Court Tells Users They Can't Use RECAP

from the public-domain-fail dept

We’ve discussed recently some questions about the federal court’s PACER system, and noted that the courts seem to be profiting nicely from PACER, even as it’s supposed to be about improving access to public domain court rulings, not about money for the court system. Yet, at the same time they’re raising rates, and going beyond the mandate that created PACER by using the profits to fund other projects. Even worse, we noted that some courts seemed to be taking an antagonistic view towards efforts like RECAP, which was put together by Harlan Yu, Tim Lee and others at Princeton to help take public domain documents out of PACER and make them available to the public.

It seems like we’re hearing about more and more attempts by the courts to scare people away from RECAP. Lawyer Michael Barclay sent over the following text he saw when he logged into the PACER system for the District of Massachusetts federal court, which goes so far as to tell people who are accessing PACER on a “fee exempt” account that they’re forbidden to use RECAP:

The court would like to remind fee-exempt PACER users of the terms of the exemption and of potential issues associated with a new software application called RECAP. It was designed by a group from Princeton University to enable the sharing of court documents on the Internet. Once a user loads RECAP, documents that he or she subsequently accesses via PACER are automatically sent to a public Internet repository. Other RECAP/PACER users are then able to see whether documents are available from the Internet repository. A fee exemption applies only for limited purposes. Any transfer of data obtained as the result of a fee exemption is prohibited unless expressly authorized by the court. Therefore, fee exempt PACER users must refrain from the use of RECAP. The prohibition on transfer of information received without fee is not intended to bar a quote or reference to information received as a result of a fee exemption in a scholarly or other similar work.

The court would like to make CM/ECF filers aware of certain security concerns relating to a software application or .plug-in. called RECAP, which was designed by a group from Princeton University to enable the sharing of court documents on the Internet. Once a user loads RECAP, documents that he or she subsequently accesses via PACER are automatically sent to a public Internet repository. Other RECAP/PACER users are then able to see whether documents are available from the Internet repository. RECAP captures District and Bankruptcy Court documents, but has not yet incorporated Appellate Court functionality. At this time, RECAP does not appear to provide users with access to restricted or sealed documents. Please be aware that RECAP is “open-source” software, which can be freely obtained by anyone with Internet access and modified for benign or malicious purposes, such as facilitating unauthorized access to restricted or sealed documents. Accordingly, CM/ECF filers are reminded to be diligent about their computer security practices to ensure that documents are not inadvertently shared or compromised. The court and the Administrative Office of the U.S. Courts will continue to analyze the implications of RECAP or related-software and advise you of any ongoing or further concerns.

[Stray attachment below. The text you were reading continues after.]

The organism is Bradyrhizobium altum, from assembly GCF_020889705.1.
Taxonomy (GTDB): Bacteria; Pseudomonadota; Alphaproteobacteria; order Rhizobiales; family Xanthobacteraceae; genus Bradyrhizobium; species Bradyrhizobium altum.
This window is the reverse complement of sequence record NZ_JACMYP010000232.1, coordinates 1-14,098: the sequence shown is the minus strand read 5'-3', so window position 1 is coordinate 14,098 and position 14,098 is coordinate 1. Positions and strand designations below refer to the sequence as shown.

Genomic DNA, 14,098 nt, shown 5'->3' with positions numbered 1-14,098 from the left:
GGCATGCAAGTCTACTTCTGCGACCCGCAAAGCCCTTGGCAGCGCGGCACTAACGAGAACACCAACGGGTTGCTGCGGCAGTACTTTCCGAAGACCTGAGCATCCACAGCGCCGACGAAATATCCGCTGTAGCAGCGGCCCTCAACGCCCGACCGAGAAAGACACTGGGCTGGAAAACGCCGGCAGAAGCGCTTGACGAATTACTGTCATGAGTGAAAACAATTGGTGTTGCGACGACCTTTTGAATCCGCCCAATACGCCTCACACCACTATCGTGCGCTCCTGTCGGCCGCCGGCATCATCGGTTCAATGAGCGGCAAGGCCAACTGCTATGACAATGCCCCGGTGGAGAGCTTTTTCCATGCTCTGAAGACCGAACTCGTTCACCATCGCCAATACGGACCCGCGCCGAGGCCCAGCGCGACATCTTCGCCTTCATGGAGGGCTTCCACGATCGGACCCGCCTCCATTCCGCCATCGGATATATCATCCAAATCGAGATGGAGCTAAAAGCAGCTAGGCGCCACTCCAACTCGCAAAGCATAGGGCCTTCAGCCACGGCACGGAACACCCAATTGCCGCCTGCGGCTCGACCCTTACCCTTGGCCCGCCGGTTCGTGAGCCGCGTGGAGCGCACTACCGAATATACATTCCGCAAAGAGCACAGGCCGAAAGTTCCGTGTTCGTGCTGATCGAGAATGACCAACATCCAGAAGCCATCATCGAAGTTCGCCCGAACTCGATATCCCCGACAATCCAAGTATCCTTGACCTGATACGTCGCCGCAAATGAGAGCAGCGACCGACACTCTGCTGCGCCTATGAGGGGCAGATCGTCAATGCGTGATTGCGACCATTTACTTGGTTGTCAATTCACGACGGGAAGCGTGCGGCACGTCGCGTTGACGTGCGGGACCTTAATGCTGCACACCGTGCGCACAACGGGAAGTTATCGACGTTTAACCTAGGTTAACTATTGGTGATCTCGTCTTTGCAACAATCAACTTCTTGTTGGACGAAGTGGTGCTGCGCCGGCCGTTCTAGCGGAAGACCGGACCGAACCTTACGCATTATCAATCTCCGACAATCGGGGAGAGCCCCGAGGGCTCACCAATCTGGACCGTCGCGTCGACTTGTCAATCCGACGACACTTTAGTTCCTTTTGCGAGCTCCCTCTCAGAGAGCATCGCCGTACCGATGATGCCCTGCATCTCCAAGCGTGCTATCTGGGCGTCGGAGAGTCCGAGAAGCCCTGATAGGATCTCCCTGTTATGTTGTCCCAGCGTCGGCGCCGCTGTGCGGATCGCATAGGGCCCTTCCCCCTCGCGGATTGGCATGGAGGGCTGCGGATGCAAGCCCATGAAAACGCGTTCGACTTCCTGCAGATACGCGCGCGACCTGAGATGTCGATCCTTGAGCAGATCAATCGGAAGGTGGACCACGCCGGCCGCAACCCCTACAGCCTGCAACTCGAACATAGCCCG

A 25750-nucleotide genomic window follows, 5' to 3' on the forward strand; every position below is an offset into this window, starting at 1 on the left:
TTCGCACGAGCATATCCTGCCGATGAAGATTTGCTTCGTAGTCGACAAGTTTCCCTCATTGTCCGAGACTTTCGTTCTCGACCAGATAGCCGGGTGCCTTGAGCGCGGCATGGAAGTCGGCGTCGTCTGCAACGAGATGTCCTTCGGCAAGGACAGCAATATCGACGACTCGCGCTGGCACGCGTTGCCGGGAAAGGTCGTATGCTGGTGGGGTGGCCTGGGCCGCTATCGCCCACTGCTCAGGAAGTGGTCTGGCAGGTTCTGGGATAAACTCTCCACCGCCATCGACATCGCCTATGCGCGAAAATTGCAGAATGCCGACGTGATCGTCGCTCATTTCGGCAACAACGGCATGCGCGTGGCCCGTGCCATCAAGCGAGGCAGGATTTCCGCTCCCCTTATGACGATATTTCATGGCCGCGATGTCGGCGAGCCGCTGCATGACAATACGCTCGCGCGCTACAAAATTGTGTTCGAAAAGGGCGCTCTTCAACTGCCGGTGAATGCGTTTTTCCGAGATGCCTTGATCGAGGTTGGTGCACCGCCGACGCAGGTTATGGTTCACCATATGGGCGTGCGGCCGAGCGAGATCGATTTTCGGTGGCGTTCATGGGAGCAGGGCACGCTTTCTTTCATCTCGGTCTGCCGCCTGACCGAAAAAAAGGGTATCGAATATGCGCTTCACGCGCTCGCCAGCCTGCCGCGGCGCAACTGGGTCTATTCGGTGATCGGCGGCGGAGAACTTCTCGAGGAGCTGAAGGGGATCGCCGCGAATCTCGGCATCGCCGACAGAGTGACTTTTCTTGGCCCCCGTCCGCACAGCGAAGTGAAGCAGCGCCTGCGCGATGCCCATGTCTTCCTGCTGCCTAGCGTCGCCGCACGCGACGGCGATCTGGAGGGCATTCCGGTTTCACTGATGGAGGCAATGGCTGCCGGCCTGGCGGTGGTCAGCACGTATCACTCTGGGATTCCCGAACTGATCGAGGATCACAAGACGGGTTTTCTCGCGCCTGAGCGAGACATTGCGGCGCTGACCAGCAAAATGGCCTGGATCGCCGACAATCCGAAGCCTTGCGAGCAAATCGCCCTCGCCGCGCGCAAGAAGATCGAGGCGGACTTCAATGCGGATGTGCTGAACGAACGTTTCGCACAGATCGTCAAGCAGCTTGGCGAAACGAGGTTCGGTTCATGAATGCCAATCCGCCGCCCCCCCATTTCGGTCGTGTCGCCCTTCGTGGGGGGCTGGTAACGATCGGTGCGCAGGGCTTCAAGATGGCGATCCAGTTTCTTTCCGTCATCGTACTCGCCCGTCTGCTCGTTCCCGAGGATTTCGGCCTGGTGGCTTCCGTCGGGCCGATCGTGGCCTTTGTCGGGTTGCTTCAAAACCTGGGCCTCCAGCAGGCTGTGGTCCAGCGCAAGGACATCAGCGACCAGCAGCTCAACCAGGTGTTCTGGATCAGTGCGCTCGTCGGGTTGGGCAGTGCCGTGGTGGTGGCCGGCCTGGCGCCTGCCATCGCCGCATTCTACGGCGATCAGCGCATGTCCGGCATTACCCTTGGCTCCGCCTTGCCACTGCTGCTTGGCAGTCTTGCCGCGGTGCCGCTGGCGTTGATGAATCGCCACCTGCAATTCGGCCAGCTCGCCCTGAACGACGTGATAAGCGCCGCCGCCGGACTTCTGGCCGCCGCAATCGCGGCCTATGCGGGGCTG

That part where they say that fee exempt folks are barred from using RECAP had me scratching my head. Could the courts legally do this? According to the PACER FAQ:

A court may, for good cause, exempt persons or classes of persons from the electronic public access fees, in order to avoid unreasonable burdens and to promote public access to such information.

Um. If it is supposed “to promote public access to such information,” shouldn’t they be encouraging the use of RECAP for fee exempt folks? In digging around, I also found the identical notice to what’s on the D.Ma. site — and while there’s no date on it, on the listing of announcements it’s a few below March of 2010 — so this particular statement may actually be a few years old. Either way, it seems troubling that PACER is trying to restrict the use of RECAP and claiming that certain users are forbidden from using it. I don’t see how they have the right to do that. Along those lines, after being pressed on the subject back in 2009, the court system stated that the federal court system is fine with RECAP, so I’m a bit confused (and troubled) by the conflicting messages.